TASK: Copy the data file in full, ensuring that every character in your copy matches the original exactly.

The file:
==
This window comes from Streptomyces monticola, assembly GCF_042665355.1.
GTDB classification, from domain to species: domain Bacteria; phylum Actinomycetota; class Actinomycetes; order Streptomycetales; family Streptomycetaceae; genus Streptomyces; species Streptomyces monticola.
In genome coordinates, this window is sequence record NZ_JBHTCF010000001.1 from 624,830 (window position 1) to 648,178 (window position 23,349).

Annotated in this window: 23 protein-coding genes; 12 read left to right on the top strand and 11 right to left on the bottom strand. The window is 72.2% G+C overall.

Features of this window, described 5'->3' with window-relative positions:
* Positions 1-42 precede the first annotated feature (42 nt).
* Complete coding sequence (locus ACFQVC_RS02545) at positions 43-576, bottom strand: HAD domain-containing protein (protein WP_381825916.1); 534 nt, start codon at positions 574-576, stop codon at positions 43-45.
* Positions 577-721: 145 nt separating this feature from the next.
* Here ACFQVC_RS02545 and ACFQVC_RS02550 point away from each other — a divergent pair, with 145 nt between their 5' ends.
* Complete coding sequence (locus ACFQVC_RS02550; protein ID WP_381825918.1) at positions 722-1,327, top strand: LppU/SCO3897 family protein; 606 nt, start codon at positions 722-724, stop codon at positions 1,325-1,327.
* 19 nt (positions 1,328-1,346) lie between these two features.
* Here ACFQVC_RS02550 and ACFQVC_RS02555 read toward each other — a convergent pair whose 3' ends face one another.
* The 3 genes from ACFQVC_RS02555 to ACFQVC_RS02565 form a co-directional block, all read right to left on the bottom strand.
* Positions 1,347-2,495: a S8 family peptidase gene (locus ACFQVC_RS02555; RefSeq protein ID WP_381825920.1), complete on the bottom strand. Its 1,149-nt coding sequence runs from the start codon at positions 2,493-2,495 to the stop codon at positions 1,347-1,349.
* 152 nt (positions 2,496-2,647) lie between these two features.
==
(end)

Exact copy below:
This window comes from Streptomyces monticola, assembly GCF_042665355.1.
GTDB classification, from domain to species: domain Bacteria; phylum Actinomycetota; class Actinomycetes; order Streptomycetales; family Streptomycetaceae; genus Streptomyces; species Streptomyces monticola.
In genome coordinates, this window is sequence record NZ_JBHTCF010000001.1 from 624,830 (window position 1) to 648,178 (window position 23,349).

Annotated in this window: 23 protein-coding genes; 12 read left to right on the top strand and 11 right to left on the bottom strand. The window is 72.2% G+C overall.

Features of this window, described 5'->3' with window-relative positions:
* Positions 1-42 precede the first annotated feature (42 nt).
* Complete coding sequence (locus ACFQVC_RS02545) at positions 43-576, bottom strand: HAD domain-containing protein (protein WP_381825916.1); 534 nt, start codon at positions 574-576, stop codon at positions 43-45.
* Positions 577-721: 145 nt separating this feature from the next.
* Here ACFQVC_RS02545 and ACFQVC_RS02550 point away from each other — a divergent pair, with 145 nt between their 5' ends.
* Complete coding sequence (locus ACFQVC_RS02550; protein ID WP_381825918.1) at positions 722-1,327, top strand: LppU/SCO3897 family protein; 606 nt, start codon at positions 722-724, stop codon at positions 1,325-1,327.
* 19 nt (positions 1,328-1,346) lie between these two features.
* Here ACFQVC_RS02550 and ACFQVC_RS02555 read toward each other — a convergent pair whose 3' ends face one another.
* The 3 genes from ACFQVC_RS02555 to ACFQVC_RS02565 form a co-directional block, all read right to left on the bottom strand.
* Positions 1,347-2,495: a S8 family peptidase gene (locus ACFQVC_RS02555; RefSeq protein ID WP_381825920.1), complete on the bottom strand. Its 1,149-nt coding sequence runs from the start codon at positions 2,493-2,495 to the stop codon at positions 1,347-1,349.
* 152 nt (positions 2,496-2,647) lie between these two features.